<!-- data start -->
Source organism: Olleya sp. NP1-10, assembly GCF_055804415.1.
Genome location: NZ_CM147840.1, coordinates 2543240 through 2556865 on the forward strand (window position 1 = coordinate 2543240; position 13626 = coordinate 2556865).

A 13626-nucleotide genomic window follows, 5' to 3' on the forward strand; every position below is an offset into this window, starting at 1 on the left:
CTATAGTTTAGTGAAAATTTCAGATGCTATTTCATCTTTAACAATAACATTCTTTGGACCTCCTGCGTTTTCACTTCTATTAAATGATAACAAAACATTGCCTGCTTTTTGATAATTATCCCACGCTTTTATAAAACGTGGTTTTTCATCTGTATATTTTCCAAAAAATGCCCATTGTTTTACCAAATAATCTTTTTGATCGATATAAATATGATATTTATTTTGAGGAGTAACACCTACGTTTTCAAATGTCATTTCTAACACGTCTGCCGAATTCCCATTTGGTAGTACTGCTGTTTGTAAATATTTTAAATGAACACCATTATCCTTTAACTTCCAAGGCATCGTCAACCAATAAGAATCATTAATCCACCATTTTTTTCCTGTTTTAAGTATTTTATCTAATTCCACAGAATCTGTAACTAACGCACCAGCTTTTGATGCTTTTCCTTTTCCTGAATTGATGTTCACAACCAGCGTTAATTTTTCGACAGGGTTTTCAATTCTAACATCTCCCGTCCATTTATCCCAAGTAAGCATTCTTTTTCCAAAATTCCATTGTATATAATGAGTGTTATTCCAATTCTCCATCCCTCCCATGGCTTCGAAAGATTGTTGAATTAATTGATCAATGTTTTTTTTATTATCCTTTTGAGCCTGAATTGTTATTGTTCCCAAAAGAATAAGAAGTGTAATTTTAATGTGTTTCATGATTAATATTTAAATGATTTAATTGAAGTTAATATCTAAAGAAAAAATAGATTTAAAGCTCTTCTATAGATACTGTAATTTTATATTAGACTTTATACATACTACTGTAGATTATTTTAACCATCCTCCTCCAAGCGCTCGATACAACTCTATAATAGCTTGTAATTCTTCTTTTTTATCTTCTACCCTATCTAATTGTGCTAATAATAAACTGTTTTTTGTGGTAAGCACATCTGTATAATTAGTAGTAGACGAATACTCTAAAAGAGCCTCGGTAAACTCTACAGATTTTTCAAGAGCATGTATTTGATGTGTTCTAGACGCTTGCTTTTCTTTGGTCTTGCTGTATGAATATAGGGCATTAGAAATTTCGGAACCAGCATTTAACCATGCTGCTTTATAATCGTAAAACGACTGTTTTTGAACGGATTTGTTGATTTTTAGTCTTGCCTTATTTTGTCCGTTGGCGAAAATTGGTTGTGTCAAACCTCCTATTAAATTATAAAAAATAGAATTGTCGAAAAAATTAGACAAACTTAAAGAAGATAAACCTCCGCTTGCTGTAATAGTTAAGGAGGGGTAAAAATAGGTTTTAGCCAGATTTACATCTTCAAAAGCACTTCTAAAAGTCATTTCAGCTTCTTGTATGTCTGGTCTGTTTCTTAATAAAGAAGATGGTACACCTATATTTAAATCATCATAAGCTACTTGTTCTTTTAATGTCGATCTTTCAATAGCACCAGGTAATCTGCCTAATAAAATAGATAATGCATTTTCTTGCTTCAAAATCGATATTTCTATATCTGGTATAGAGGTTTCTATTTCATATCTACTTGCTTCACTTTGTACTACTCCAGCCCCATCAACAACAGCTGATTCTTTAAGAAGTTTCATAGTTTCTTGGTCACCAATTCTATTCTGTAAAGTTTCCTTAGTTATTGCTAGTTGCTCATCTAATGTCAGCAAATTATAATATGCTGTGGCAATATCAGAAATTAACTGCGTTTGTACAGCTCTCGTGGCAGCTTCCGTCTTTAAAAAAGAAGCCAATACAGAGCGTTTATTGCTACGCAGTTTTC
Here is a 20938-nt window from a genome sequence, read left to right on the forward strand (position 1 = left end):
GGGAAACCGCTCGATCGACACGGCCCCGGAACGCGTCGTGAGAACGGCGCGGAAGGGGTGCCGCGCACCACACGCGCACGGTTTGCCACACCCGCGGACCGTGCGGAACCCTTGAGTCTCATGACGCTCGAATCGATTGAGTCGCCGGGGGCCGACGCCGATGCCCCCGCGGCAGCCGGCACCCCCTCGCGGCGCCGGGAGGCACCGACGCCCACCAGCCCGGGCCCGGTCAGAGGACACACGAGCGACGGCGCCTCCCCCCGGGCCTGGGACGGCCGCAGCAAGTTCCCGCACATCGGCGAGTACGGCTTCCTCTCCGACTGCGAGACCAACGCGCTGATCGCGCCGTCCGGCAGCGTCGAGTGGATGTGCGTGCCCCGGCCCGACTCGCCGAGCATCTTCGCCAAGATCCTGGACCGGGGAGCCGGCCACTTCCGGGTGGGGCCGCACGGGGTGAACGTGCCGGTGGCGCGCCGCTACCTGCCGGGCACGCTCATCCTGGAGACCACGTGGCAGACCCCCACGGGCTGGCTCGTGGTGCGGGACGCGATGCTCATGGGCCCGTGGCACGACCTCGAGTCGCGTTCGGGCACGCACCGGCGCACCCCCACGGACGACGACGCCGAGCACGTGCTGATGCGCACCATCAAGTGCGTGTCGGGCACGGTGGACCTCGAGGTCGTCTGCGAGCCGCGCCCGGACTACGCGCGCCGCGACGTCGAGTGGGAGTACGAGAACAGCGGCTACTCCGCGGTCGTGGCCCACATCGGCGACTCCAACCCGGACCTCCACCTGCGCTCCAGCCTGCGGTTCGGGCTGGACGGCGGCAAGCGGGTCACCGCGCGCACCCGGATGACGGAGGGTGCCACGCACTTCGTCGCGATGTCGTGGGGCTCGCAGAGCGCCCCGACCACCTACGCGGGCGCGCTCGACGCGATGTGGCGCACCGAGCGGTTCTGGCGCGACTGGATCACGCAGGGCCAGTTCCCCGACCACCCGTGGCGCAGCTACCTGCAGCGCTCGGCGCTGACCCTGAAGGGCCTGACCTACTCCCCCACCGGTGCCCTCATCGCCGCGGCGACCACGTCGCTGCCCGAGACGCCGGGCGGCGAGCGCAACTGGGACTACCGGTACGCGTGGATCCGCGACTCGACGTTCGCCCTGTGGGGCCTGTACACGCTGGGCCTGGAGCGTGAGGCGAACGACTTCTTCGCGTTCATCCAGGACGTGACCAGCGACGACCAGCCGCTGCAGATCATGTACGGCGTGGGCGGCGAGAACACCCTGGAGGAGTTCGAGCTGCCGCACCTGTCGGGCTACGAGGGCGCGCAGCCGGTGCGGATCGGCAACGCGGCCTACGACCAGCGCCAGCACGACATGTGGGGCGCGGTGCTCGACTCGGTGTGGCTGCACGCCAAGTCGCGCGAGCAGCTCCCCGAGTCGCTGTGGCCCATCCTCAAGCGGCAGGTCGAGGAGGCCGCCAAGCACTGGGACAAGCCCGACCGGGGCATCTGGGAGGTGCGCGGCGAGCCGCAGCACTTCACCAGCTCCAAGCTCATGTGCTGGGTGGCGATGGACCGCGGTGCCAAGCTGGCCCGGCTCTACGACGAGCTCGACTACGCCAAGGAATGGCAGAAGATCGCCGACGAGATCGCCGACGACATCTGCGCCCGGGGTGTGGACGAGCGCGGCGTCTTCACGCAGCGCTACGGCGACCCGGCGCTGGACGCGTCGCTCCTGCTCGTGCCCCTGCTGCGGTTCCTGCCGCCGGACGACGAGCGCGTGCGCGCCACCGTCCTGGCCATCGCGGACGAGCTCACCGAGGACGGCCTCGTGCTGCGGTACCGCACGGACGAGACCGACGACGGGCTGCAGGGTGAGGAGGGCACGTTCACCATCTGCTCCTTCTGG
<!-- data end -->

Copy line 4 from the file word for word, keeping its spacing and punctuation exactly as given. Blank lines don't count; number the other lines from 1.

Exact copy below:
CTATAGTTTAGTGAAAATTTCAGATGCTATTTCATCTTTAACAATAACATTCTTTGGACCTCCTGCGTTTTCACTTCTATTAAATGATAACAAAACATTGCCTGCTTTTTGATAATTATCCCACGCTTTTATAAAACGTGGTTTTTCATCTGTATATTTTCCAAAAAATGCCCATTGTTTTACCAAATAATCTTTTTGATCGATATAAATATGATATTTATTTTGAGGAGTAACACCTACGTTTTCAAATGTCATTTCTAACACGTCTGCCGAATTCCCATTTGGTAGTACTGCTGTTTGTAAATATTTTAAATGAACACCATTATCCTTTAACTTCCAAGGCATCGTCAACCAATAAGAATCATTAATCCACCATTTTTTTCCTGTTTTAAGTATTTTATCTAATTCCACAGAATCTGTAACTAACGCACCAGCTTTTGATGCTTTTCCTTTTCCTGAATTGATGTTCACAACCAGCGTTAATTTTTCGACAGGGTTTTCAATTCTAACATCTCCCGTCCATTTATCCCAAGTAAGCATTCTTTTTCCAAAATTCCATTGTATATAATGAGTGTTATTCCAATTCTCCATCCCTCCCATGGCTTCGAAAGATTGTTGAATTAATTGATCAATGTTTTTTTTATTATCCTTTTGAGCCTGAATTGTTATTGTTCCCAAAAGAATAAGAAGTGTAATTTTAATGTGTTTCATGATTAATATTTAAATGATTTAATTGAAGTTAATATCTAAAGAAAAAATAGATTTAAAGCTCTTCTATAGATACTGTAATTTTATATTAGACTTTATACATACTACTGTAGATTATTTTAACCATCCTCCTCCAAGCGCTCGATACAACTCTATAATAGCTTGTAATTCTTCTTTTTTATCTTCTACCCTATCTAATTGTGCTAATAATAAACTGTTTTTTGTGGTAAGCACATCTGTATAATTAGTAGTAGACGAATACTCTAAAAGAGCCTCGGTAAACTCTACAGATTTTTCAAGAGCATGTATTTGATGTGTTCTAGACGCTTGCTTTTCTTTGGTCTTGCTGTATGAATATAGGGCATTAGAAATTTCGGAACCAGCATTTAACCATGCTGCTTTATAATCGTAAAACGACTGTTTTTGAACGGATTTGTTGATTTTTAGTCTTGCCTTATTTTGTCCGTTGGCGAAAATTGGTTGTGTCAAACCTCCTATTAAATTATAAAAAATAGAATTGTCGAAAAAATTAGACAAACTTAAAGAAGATAAACCTCCGCTTGCTGTAATAGTTAAGGAGGGGTAAAAATAGGTTTTAGCCAGATTTACATCTTCAAAAGCACTTCTAAAAGTCATTTCAGCTTCTTGTATGTCTGGTCTGTTTCTTAATAAAGAAGATGGTACACCTATATTTAAATCATCATAAGCTACTTGTTCTTTTAATGTCGATCTTTCAATAGCACCAGGTAATCTGCCTAATAAAATAGATAATGCATTTTCTTGCTTCAAAATCGATATTTCTATATCTGGTATAGAGGTTTCTATTTCATATCTACTTGCTTCACTTTGTACTACTCCAGCCCCATCAACAACAGCTGATTCTTTAAGAAGTTTCATAGTTTCTTGGTCACCAATTCTATTCTGTAAAGTTTCCTTAGTTATTGCTAGTTGCTCATCTAATGTCAGCAAATTATAATATGCTGTGGCAATATCAGAAATTAACTGCGTTTGTACAGCTCTCGTGGCAGCTTCCGTCTTTAAAAAAGAAGCCAATACAGAGCGTTTATTGCTACGCAGTTTTC